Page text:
Cloning of the mutant and wild-type alleles of phoP and SMD_2876 in S. maltophilia
The wild type and mutant alleles of phoP and SMD_2876 were amplified by PCR and cloned in pGEM-T as described above. Each gene was excised from pGEM-T using the enzymes EcoRI and HindIII and cloned into pVLT31  using the same enzymes. Four different plasmids were obtained, pBS37 (pVLT31 with the mutant phoP allele from Bz6), pBS38 (pVLT31 with the wild-type phoP allele from D457), pBS41 (pVLT31 with the mutant SMD_2876 allele from Bz4) and pBS42 (pVLT31 with the wild-type SMD_2876 allele from D457). Plasmids were introduced into D457 (pBS37 and pBS41), Bz4 (pVLT31 and pBS42) and Bz6 (pVLT31 and pBS38) by tripartite conjugation . The exconjugants were selected in LB agar plates with 10 μg/ml tetracycline and 20 μg/ml imipenem.
Antibiotic susceptibility assays
Minimal inhibitory concentration (MIC) was determined by antibiotic strips (Liofilchem) in Mueller Hinton II containing 0.5 mM IPTG medium. For further testing small changes in susceptibility, spot tests were performed in plates of Mueller Hinton II agar plus 0.5 mM IPTG without antibiotic (control), 2 μg/ml ciprofloxacin or 2 μg/ml ceftazidime. 5 μl of serial dilutions (100, 10−1, 10−2 an 10−3) of overnight cultures were spotted and the growth analyzed after incubation at 37°C for 24h.
Three different competition assays were performed. A flask with 25ml of LB were co-inoculated with overnight cultures of S. maltophilia D457, Bz4 and Bz6, a) with the same number of colony forming units (cfu) (50%) of D457 and Bz4 or Bz6; b) 99% of D457 cells and 1% of mutant cells (Bz4 or Bz6); c) 99% of D457 cells and 1% of mutant cells (Bz4 or Bz6) with 0.5 μg/ml ciprofloxacin (1/4 CMI of D457). The co-cultures were grown during four days with daily dilution 1:1000 in new medium without or with antibiotic. Every 24 h sequential dilutions of the co-cultures were spread in LB and LB plus 4 μg/ml ciprofloxacin. For each assay, the total number of cfus, which include both the wild type and the mutant strain, were recorded after 24 h at 37°C in LB plates, and the cfus of the mutant strain were recorded after 48 h at 37°C in LB plates containing 4 μg/ml ciprofloxacin. Data were represented as log of mutant cfu divided by D457 cfu. The assays were performed in duplicate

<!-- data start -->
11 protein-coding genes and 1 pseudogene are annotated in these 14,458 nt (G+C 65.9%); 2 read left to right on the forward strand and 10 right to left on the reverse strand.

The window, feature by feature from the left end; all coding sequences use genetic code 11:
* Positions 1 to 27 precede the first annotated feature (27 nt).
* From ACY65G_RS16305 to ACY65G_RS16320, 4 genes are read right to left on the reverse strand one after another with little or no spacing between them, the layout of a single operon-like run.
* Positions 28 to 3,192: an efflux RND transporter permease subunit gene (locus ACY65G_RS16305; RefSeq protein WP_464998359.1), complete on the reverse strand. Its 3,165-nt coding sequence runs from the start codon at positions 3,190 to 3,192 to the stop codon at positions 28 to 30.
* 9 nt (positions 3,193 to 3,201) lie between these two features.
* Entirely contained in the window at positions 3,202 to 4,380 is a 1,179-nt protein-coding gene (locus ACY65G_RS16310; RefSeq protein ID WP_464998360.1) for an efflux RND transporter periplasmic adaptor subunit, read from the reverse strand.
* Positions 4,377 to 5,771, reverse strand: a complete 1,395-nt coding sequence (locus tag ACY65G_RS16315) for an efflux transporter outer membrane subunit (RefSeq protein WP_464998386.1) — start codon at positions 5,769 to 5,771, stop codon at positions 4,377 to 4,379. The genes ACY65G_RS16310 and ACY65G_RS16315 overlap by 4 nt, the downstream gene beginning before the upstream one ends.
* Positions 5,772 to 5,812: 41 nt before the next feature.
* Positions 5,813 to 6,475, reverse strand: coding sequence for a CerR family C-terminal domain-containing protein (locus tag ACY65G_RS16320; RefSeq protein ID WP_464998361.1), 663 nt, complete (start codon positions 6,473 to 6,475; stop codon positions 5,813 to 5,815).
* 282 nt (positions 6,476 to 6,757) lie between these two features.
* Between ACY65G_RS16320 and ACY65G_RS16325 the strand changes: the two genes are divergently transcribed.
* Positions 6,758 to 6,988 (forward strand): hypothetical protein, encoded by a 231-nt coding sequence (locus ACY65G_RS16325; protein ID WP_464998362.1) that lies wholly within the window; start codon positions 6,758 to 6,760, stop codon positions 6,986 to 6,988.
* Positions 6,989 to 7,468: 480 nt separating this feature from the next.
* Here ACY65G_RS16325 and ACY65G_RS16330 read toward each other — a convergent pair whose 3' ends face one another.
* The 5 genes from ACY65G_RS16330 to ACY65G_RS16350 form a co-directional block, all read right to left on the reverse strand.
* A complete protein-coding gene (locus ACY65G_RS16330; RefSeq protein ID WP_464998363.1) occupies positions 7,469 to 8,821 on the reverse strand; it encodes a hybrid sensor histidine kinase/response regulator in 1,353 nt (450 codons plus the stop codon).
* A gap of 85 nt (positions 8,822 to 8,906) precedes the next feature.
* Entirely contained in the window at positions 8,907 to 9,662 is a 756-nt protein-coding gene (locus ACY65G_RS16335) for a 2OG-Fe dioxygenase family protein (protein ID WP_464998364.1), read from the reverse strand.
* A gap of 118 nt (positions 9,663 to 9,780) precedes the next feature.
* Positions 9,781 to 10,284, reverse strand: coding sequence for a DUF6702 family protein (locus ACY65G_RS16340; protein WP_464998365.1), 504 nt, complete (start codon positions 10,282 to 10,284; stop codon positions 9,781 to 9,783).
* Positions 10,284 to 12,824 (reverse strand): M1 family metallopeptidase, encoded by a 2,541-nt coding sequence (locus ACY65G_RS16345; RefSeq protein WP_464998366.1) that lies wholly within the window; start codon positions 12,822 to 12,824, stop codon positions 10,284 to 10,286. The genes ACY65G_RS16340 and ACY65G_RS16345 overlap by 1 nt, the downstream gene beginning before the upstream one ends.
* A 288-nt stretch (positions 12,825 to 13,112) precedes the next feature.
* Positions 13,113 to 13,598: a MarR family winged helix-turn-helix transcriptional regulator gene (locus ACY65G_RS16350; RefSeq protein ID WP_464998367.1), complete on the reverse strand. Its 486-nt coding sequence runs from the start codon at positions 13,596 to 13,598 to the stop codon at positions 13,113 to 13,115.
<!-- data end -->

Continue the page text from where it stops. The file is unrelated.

The S. maltophilia strains D457, D457R, Bz4 and Bz6 were tested on PM plates PM1-2 (carbon sources), PM4 (phosphorus, sulfur sources), PM5 (growth factors) and PM3,6,7,8 (nitrogen sources). The complete list of the compound assayed can be obtained at http://www.biolog.com/pdf/PM1-PM10.pdf. PM uses tetrazolium violet reduction as a reporter of active metabolism . The reduction of the dye causes the formation of a purple color that is recorded by a CCD camera every 15 min and provides quantitative and kinetic information about the response of the cells in the PM plates . The strains were grown overnight at 30°C on BUG and then cells were picked up with a sterile cotton swab and suspended in 15 ml inoculation fluid IF-0 1x (Biolog). Cell density was adjusted to 42% transmittance (T) on a Biolog turbidimeter.